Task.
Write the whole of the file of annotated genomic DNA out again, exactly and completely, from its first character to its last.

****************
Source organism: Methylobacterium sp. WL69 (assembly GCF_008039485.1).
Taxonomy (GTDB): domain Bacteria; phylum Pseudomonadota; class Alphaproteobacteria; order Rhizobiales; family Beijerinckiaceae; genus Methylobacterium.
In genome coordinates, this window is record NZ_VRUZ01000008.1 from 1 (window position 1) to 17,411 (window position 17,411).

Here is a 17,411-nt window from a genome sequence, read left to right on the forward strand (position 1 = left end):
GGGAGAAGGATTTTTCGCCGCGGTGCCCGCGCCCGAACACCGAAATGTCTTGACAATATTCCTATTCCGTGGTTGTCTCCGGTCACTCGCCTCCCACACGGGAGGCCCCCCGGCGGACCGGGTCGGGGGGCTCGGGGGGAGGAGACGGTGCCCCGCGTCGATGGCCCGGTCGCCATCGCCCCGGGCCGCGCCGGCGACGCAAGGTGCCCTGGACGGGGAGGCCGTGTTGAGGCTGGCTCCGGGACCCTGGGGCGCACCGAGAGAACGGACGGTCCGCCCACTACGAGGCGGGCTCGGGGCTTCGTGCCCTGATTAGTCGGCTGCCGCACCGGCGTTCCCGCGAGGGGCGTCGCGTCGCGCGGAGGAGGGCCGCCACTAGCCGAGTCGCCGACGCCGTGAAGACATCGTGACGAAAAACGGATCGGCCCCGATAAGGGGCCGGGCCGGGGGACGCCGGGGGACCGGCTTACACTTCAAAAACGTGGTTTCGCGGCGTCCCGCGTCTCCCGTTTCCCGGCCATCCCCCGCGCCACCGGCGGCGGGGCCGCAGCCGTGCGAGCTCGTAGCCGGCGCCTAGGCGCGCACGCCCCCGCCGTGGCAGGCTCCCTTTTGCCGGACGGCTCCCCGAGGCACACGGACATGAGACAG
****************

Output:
Source organism: Methylobacterium sp. WL69 (assembly GCF_008039485.1).
Taxonomy (GTDB): domain Bacteria; phylum Pseudomonadota; class Alphaproteobacteria; order Rhizobiales; family Beijerinckiaceae; genus Methylobacterium.
In genome coordinates, this window is record NZ_VRUZ01000008.1 from 1 (window position 1) to 17,411 (window position 17,411).

Here is a 17,411-nt window from a genome sequence, read left to right on the forward strand (position 1 = left end):
GGGAGAAGGATTTTTCGCCGCGGTGCCCGCGCCCGAACACCGAAATGTCTTGACAATATTCCTATTCCGTGGTTGTCTCCGGTCACTCGCCTCCCACACGGGAGGCCCCCCGGCGGACCGGGTCGGGGGGCTCGGGGGGAGGAGACGGTGCCCCGCGTCGATGGCCCGGTCGCCATCGCCCCGGGCCGCGCCGGCGACGCAAGGTGCCCTGGACGGGGAGGCCGTGTTGAGGCTGGCTCCGGGACCCTGGGGCGCACCGAGAGAACGGACGGTCCGCCCACTACGAGGCGGGCTCGGGGCTTCGTGCCCTGATTAGTCGGCTGCCGCACCGGCGTTCCCGCGAGGGGCGTCGCGTCGCGCGGAGGAGGGCCGCCACTAGCCGAGTCGCCGACGCCGTGAAGACATCGTGACGAAAAACGGATCGGCCCCGATAAGGGGCCGGGCCGGGGGACGCCGGGGGACCGGCTTACACTTCAAAAACGTGGTTTCGCGGCGTCCCGCGTCTCCCGTTTCCCGGCCATCCCCCGCGCCACCGGCGGCGGGGCCGCAGCCGTGCGAGCTCGTAGCCGGCGCCTAGGCGCGCACGCCCCCGCCGTGGCAGGCTCCCTTTTGCCGGACGGCTCCCCGAGGCACACGGACATGAGACAG